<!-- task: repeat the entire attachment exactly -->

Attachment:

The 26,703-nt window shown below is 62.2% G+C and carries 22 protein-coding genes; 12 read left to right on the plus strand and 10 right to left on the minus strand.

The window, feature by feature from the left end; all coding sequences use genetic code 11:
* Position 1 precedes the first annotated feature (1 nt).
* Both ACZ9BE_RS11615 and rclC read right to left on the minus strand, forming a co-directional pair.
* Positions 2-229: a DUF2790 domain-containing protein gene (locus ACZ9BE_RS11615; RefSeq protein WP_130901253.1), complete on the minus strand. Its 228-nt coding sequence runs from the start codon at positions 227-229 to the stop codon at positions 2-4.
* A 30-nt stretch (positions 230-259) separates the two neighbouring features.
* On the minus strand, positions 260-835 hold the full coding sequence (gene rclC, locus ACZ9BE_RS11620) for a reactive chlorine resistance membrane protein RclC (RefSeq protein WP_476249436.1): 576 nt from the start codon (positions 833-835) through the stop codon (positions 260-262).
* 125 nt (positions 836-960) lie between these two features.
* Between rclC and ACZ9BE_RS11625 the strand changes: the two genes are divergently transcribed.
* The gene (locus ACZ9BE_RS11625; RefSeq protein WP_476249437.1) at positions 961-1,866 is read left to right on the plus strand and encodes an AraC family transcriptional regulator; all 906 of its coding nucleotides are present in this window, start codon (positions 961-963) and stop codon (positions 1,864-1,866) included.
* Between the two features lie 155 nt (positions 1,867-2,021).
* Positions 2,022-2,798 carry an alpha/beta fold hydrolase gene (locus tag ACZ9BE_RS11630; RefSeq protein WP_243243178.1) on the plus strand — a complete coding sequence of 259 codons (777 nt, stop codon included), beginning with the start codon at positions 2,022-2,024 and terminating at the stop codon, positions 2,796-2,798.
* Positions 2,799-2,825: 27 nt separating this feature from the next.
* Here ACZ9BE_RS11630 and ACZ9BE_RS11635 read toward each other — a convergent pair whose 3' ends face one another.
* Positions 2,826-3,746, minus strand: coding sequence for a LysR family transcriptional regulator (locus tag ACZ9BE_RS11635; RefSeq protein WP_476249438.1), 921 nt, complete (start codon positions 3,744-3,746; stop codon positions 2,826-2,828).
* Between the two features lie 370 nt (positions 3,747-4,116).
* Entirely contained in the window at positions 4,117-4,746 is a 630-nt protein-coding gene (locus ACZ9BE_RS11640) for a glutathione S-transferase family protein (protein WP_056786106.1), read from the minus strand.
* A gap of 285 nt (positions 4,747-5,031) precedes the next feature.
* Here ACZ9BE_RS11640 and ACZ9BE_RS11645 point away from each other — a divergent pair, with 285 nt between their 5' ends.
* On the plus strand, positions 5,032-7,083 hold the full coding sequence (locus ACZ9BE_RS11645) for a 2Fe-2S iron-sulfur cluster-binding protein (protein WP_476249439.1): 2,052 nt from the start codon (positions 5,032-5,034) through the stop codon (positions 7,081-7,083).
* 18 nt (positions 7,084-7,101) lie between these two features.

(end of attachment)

The 26,703-nt window shown below is 62.2% G+C and carries 22 protein-coding genes; 12 read left to right on the plus strand and 10 right to left on the minus strand.

The window, feature by feature from the left end; all coding sequences use genetic code 11:
* Position 1 precedes the first annotated feature (1 nt).
* Both ACZ9BE_RS11615 and rclC read right to left on the minus strand, forming a co-directional pair.
* Positions 2-229: a DUF2790 domain-containing protein gene (locus ACZ9BE_RS11615; RefSeq protein WP_130901253.1), complete on the minus strand. Its 228-nt coding sequence runs from the start codon at positions 227-229 to the stop codon at positions 2-4.
* A 30-nt stretch (positions 230-259) separates the two neighbouring features.
* On the minus strand, positions 260-835 hold the full coding sequence (gene rclC, locus ACZ9BE_RS11620) for a reactive chlorine resistance membrane protein RclC (RefSeq protein WP_476249436.1): 576 nt from the start codon (positions 833-835) through the stop codon (positions 260-262).
* 125 nt (positions 836-960) lie between these two features.
* Between rclC and ACZ9BE_RS11625 the strand changes: the two genes are divergently transcribed.
* The gene (locus ACZ9BE_RS11625; RefSeq protein WP_476249437.1) at positions 961-1,866 is read left to right on the plus strand and encodes an AraC family transcriptional regulator; all 906 of its coding nucleotides are present in this window, start codon (positions 961-963) and stop codon (positions 1,864-1,866) included.
* Between the two features lie 155 nt (positions 1,867-2,021).
* Positions 2,022-2,798 carry an alpha/beta fold hydrolase gene (locus tag ACZ9BE_RS11630; RefSeq protein WP_243243178.1) on the plus strand — a complete coding sequence of 259 codons (777 nt, stop codon included), beginning with the start codon at positions 2,022-2,024 and terminating at the stop codon, positions 2,796-2,798.
* Positions 2,799-2,825: 27 nt separating this feature from the next.
* Here ACZ9BE_RS11630 and ACZ9BE_RS11635 read toward each other — a convergent pair whose 3' ends face one another.
* Positions 2,826-3,746, minus strand: coding sequence for a LysR family transcriptional regulator (locus tag ACZ9BE_RS11635; RefSeq protein WP_476249438.1), 921 nt, complete (start codon positions 3,744-3,746; stop codon positions 2,826-2,828).
* Between the two features lie 370 nt (positions 3,747-4,116).
* Entirely contained in the window at positions 4,117-4,746 is a 630-nt protein-coding gene (locus ACZ9BE_RS11640) for a glutathione S-transferase family protein (protein WP_056786106.1), read from the minus strand.
* A gap of 285 nt (positions 4,747-5,031) precedes the next feature.
* Here ACZ9BE_RS11640 and ACZ9BE_RS11645 point away from each other — a divergent pair, with 285 nt between their 5' ends.
* On the plus strand, positions 5,032-7,083 hold the full coding sequence (locus ACZ9BE_RS11645) for a 2Fe-2S iron-sulfur cluster-binding protein (protein WP_476249439.1): 2,052 nt from the start codon (positions 5,032-5,034) through the stop codon (positions 7,081-7,083).
* 18 nt (positions 7,084-7,101) lie between these two features.